Seven steps to preserving your independence

How we age depends on so much more than genetics. The good news is that, even though it isn’t always easy, we do have control over most of the factors shaping our golden years. Last year, Northwestern University released a study of “super agers”, people over 80-years old who have maintained excellent cognitive function. The study noted a clear link between brain health and positive relationships. Want to maintain your independence? Call a friend to chat! In addition to cultivating and maintaining social connections, we’ve identified six other key factors that influence how we age and you have some control over them all. You just have to lean in. Physical strength. You don’t have to go to the gym every day, but you do need to remain active. Take a walk, ride a bike, go for a swim, play a little pickle ball, practice yoga. Taking fitness and just plain activity seriously enough to maintain a basic amount of body strength is also very important for fall prevention. Most doctors recommend 30 minutes a day. Home modifications. As physical needs change, people need to adapt their environment to accommodate those changes. Install handrails, clear the floor of any throw rugs, move furniture to ensure a clear path through it. Arrange your cabinets to make things you use every day readily accessible. Add floor mats and guard rails to your tub, check the lighting in your bedroom to make sure you can see at night. You don’t necessarily have to cook your own meals, but you do have to make sure you are consuming nutritious food. Home delivery services make that very easy. Pay attention to what you put in your mouth and make sure you keep healthy snacks in stock. Stock up on freezer containers so you can split one large meal into several smaller and freeze them for later use. Of course, having a driver’s license makes transportation much… | Read More »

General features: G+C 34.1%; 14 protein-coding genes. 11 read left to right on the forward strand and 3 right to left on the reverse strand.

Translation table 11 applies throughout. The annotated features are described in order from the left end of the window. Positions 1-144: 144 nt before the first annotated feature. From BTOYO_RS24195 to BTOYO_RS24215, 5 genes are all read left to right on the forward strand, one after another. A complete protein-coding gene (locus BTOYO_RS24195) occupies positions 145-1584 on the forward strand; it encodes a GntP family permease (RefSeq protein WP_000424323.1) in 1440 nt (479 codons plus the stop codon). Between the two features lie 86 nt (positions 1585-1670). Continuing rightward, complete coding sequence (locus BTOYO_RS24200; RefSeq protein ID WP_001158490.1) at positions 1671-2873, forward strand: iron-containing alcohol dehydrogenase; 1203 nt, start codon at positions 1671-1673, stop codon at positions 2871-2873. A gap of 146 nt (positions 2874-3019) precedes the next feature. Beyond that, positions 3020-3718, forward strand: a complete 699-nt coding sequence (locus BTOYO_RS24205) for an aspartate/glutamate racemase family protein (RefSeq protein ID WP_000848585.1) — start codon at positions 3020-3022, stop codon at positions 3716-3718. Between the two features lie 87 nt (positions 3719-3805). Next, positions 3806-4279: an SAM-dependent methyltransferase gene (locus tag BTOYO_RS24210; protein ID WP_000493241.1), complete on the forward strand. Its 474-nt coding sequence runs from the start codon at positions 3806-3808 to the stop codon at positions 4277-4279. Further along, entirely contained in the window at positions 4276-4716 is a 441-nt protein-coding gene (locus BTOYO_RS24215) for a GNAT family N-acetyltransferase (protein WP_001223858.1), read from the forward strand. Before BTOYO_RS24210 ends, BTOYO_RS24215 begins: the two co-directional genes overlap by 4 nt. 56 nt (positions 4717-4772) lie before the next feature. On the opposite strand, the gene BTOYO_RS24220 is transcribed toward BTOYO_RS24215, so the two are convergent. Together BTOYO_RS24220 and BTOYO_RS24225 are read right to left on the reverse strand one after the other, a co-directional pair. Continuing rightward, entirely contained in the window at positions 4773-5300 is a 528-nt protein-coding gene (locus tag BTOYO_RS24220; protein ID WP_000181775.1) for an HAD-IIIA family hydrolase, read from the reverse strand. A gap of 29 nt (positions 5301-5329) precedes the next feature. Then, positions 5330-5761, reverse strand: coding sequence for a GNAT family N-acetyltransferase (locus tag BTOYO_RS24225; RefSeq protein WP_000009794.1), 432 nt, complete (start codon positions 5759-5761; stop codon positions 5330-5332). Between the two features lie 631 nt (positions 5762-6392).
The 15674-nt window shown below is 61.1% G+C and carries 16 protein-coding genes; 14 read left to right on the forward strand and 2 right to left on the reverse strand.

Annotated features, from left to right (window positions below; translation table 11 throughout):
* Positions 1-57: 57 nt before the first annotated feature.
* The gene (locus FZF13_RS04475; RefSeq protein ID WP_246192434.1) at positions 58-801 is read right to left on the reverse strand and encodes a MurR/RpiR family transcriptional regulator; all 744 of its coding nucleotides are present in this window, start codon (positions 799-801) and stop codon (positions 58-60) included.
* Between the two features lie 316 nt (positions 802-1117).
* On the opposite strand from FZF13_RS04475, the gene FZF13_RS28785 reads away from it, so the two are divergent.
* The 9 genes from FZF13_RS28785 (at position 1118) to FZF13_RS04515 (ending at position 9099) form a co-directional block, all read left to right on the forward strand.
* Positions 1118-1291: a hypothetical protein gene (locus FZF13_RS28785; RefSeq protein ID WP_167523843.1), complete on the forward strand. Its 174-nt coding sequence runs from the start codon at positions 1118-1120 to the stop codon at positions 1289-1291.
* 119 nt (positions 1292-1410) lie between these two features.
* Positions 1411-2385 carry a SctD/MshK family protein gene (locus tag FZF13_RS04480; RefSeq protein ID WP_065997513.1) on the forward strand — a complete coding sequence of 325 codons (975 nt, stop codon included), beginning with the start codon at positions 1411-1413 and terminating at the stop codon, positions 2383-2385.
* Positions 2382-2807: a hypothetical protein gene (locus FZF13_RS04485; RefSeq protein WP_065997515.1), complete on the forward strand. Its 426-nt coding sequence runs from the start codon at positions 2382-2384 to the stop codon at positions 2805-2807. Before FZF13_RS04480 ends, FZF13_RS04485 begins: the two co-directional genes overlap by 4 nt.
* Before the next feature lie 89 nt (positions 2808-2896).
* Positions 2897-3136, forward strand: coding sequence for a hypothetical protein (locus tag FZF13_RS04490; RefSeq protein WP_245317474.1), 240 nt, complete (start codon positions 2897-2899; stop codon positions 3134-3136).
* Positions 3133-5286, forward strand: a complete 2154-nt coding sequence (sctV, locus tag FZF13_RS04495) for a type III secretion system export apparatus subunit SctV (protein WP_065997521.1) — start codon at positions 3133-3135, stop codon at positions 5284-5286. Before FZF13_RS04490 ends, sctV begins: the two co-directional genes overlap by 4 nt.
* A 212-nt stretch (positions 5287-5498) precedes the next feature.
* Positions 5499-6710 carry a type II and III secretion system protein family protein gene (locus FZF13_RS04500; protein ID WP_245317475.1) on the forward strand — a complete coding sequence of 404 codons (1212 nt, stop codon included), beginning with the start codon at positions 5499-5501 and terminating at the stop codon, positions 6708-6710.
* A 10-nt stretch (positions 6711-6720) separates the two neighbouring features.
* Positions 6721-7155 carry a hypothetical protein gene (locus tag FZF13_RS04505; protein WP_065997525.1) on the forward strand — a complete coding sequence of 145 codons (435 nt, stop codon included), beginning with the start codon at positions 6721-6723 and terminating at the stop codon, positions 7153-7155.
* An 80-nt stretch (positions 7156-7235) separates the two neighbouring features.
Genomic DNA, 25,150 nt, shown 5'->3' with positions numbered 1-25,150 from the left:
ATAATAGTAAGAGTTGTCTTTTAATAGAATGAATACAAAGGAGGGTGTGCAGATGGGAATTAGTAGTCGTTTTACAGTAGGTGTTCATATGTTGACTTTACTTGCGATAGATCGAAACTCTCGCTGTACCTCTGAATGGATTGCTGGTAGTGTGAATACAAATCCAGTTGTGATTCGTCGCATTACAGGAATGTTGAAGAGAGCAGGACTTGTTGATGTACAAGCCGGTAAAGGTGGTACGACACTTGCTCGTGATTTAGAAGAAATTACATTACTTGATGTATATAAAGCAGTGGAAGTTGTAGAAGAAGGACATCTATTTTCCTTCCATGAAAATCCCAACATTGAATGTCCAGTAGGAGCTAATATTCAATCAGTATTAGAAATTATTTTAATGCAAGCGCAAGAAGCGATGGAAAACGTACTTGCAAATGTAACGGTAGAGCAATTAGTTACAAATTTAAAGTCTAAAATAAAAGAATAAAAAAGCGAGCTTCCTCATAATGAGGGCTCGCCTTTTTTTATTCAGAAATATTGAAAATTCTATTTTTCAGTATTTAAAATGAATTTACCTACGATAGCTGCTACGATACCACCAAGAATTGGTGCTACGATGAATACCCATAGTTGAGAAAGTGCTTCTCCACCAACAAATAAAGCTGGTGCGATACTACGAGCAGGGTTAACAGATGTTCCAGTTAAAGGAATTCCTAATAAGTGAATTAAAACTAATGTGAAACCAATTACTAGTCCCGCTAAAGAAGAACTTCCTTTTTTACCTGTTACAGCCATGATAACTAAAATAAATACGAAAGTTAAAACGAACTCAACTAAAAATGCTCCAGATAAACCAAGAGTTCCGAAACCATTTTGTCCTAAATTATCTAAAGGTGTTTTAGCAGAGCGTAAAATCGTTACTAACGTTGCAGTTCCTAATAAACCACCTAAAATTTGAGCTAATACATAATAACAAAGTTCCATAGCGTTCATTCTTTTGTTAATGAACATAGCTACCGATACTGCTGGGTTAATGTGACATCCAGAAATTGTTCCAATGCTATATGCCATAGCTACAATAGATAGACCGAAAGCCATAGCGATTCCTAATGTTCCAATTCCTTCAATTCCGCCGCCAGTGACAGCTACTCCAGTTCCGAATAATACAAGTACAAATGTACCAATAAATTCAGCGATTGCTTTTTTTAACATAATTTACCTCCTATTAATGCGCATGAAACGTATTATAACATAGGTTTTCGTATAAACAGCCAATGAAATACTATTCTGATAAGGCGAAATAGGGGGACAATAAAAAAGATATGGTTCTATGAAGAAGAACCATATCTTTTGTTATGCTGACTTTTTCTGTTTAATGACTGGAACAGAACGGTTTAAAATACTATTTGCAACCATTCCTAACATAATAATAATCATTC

Age is just a number, especially in retirement planning

One of the most important numbers most people consider when they plan their retirement is also the one that gets them in trouble: their age. The right way to consider age in financial planning is to use it to plan an effective retirement horizon – how many years will you need to fund and how likely are you to need to pay for some form of long term care. The wrong way to consider age is to use it to defend an otherwise random decision to stop working. It is extremely dangerous to base your retirement on the feeling that you are entitled to it. “Listen, I’ve worked hard for 35 years and I’m already five years older than my dad was when he retired,” goes the common though flawed rationale. “I’m done. I’m out. “ Asked what they intend to do when their money runs out (as it probably will), they respond, “I’ll figure that out when it happens.” Well, that won’t work. You can’t take out a loan to fund your retirement, and, as your money runs out you find yourself less and less in control of the life choices you took for granted. To establish the financial freedom you need to enjoy your retirement, you need to be proactive. Here are seven steps you need to take before you decide to retire (and none of them involves your age): Establish a budget. This tedious task yields a key number to consider when planning your retirement – how much money you will need each month. Of course your retirement budget will look a little different than your working budget – for one thing you’ll be withdrawing, not contributing, to a retirement plan. But the best place to start planning is by figuring out your outflow now. Develop disciplined spending habits. Don’t spend money you don’t have. Plan for large expenditures and try to keep debt under control. If… | Read More »